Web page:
“I don’t know how you do it.”
“They must keep you very busy!”
“How do you manage with a family that size?”
Anyone with more than two children has undoubtedly heard these and other similar remarks. As annoying as these comments might be, I honestly think that the people saying them are trying to encourage and empathize with the effort it takes to raise a large family. And, occasionally, I think they also really want to know how those of us with large broods survive.
Since more than one parent has asked me how I’m managing with my four spark plugs, today I want to share two of my very best parenting hacks as well as strategies for implementing them. These two things have had a dramatic impact on my ability to parent and have saved my sanity time and again.
Parenting Hack no. 1: Don’t let your kids get up in the morning until you let them.
Now, before you write me off as a crazy parent and click away from this post, let me explain. I need a lot of sleep. Not only am I often up multiple times a night, I also need more sleep than the average adult in order to feel human. When I get adequate sleep, I’m a much better wife and mom (just ask Jon and the kids if you need any convincing on this point).
So, when my oldest just naturally stayed in his room until I got him up each morning – something I can’t take any credit for since I never would have thought to teach him this – I quickly recognized the benefit of this happy accident. I purposely taught each of the other children who came after him to follow suit.
Because they’ve learned to stay put in the mornings, if I need an extra fifteen minutes of sleep (okay, in full disclosure, I’ve even slept in for an extra hour once or twice after a really, really rough night), I can sleep longer without worrying that they’re going to tear through the house and destroy it or get into things that could harm them.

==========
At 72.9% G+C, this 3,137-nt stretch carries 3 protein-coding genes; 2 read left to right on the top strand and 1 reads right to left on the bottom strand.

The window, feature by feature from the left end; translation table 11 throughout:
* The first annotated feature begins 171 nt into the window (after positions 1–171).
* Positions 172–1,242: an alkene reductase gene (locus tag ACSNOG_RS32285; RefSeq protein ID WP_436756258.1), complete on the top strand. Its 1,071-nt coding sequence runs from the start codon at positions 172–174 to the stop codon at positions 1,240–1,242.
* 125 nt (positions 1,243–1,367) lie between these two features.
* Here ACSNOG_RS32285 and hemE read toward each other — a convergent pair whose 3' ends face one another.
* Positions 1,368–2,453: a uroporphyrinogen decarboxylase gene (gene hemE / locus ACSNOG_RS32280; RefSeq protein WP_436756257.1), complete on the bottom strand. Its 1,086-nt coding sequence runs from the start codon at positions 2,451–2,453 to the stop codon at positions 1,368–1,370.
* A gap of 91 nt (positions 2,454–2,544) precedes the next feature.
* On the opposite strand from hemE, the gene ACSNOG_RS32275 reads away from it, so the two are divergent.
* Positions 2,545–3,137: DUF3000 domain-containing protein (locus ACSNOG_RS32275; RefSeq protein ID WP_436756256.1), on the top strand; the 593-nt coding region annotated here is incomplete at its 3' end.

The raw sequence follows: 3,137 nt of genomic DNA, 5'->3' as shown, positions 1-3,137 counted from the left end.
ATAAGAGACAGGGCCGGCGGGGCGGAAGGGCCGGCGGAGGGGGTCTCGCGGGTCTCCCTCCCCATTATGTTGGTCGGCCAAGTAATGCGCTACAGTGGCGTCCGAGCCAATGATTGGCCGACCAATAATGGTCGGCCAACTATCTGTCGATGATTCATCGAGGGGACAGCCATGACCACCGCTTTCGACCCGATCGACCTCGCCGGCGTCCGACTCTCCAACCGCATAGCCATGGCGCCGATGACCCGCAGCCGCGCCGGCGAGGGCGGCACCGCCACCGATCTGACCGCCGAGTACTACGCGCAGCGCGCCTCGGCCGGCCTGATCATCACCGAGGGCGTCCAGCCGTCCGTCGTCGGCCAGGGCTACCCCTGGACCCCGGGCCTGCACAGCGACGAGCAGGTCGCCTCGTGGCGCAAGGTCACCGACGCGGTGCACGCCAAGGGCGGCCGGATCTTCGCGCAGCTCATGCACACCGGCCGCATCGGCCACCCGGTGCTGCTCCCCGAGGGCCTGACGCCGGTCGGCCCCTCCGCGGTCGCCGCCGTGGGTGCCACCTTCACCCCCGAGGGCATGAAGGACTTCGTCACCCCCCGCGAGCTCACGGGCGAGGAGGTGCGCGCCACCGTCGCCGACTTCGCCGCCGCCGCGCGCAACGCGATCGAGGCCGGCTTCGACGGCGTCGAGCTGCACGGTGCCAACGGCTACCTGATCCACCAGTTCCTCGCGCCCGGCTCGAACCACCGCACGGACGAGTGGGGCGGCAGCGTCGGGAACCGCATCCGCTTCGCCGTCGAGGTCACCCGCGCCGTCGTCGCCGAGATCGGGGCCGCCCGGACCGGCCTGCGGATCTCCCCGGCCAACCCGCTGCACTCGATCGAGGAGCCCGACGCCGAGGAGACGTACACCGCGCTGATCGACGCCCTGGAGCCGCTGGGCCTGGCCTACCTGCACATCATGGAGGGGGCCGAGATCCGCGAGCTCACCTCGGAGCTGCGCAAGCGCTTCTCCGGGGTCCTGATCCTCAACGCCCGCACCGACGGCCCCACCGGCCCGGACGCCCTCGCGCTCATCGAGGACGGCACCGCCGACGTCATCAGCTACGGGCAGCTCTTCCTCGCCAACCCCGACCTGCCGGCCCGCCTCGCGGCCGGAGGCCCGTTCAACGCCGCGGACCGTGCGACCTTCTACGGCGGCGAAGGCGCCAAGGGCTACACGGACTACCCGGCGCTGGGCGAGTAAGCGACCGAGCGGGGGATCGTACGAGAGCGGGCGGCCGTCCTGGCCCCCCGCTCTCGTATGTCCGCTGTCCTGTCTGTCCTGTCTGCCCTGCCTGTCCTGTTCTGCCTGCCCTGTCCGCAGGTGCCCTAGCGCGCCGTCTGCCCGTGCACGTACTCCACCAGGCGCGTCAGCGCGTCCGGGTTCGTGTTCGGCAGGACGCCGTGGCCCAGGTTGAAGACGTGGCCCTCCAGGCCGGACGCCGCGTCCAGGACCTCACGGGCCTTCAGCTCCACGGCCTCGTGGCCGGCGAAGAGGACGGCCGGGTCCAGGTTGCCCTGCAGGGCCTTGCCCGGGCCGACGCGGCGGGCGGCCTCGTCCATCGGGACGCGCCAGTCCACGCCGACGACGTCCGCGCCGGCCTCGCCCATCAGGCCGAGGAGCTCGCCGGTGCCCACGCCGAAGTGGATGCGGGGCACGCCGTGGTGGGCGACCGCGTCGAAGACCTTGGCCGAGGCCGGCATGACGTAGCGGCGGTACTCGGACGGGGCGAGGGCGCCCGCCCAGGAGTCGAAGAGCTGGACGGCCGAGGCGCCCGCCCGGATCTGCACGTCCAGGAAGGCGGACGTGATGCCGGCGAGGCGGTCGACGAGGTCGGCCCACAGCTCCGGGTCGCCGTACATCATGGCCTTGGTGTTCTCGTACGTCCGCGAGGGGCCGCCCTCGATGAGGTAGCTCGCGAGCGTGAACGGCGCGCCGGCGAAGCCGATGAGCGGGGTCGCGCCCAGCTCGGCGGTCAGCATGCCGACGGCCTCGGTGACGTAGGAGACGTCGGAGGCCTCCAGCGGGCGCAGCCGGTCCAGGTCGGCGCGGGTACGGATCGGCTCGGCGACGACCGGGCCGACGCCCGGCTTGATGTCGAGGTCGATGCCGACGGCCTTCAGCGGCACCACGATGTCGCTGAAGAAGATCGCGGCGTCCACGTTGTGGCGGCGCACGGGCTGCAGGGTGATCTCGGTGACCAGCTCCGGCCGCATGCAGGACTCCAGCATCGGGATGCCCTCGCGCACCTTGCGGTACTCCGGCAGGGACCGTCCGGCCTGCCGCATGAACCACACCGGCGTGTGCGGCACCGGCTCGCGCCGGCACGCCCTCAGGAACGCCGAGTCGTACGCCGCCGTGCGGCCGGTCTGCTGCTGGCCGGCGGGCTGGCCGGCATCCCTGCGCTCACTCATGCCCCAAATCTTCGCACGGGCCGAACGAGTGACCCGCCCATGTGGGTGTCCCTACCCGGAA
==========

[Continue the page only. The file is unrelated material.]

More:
I’ve also heard moms say that no matter how early they get up, their kids somehow know and get up early with them. If you feel as though you need a few minutes to read your Bible, have your coffee, and jot down the day’s to-do list, teaching your kids stay in their rooms until you’re ready for them to get up will go a long way toward this.
A word of caution: a good friend of mine once mentioned that when she got up before her kids, she started coveting that quiet time so much that she began to resent the time she had to go get the kids up for the day. I’ve had to be very careful not to fall into this temptation myself.
Why this works for us:
We’ve made each of the kids’ rooms childproof. All of our bedrooms are close together, too, so if the spark plugs need me, I can hear them. (For those with spaced-out bedrooms, an old baby monitor can work.)
We used to have a bathroom connected to the kids’ room, so they were able to use the facilities as needed. Now that we no longer have that setup, they’re free to leave their rooms for such purposes; they just go back into their rooms once finished.
Each room has a half-high bookshelf and a toy organization system to keep busy hands and minds occupied. For our school-aged children, they can get a jump start on their lessons for the day if they want to. They’re usually only too happy to do this; an earlier start means an earlier finish!
How to implement this:
- Start slowly. If your little ones are used to bursting through the doors at 5am, retraining them to stay put until you get them up is going to take some adjustment. I’m pretty sure you’ll be met with resistance, especially at first.
- Be firm. If this suggestion is a good fit for your family, don’t let your kids’ initial resistance cause you to give in. Be patient and give it a good 3-month trial before you decide whether or not this is worth the effort.
- Make it fun. Choose some toys or activities that they can only do during these initial morning minutes between the time they wake up and the time you get them out of their rooms.
Parenting Hack no. 2: Have all of your children (even your highschoolers!) nap every day.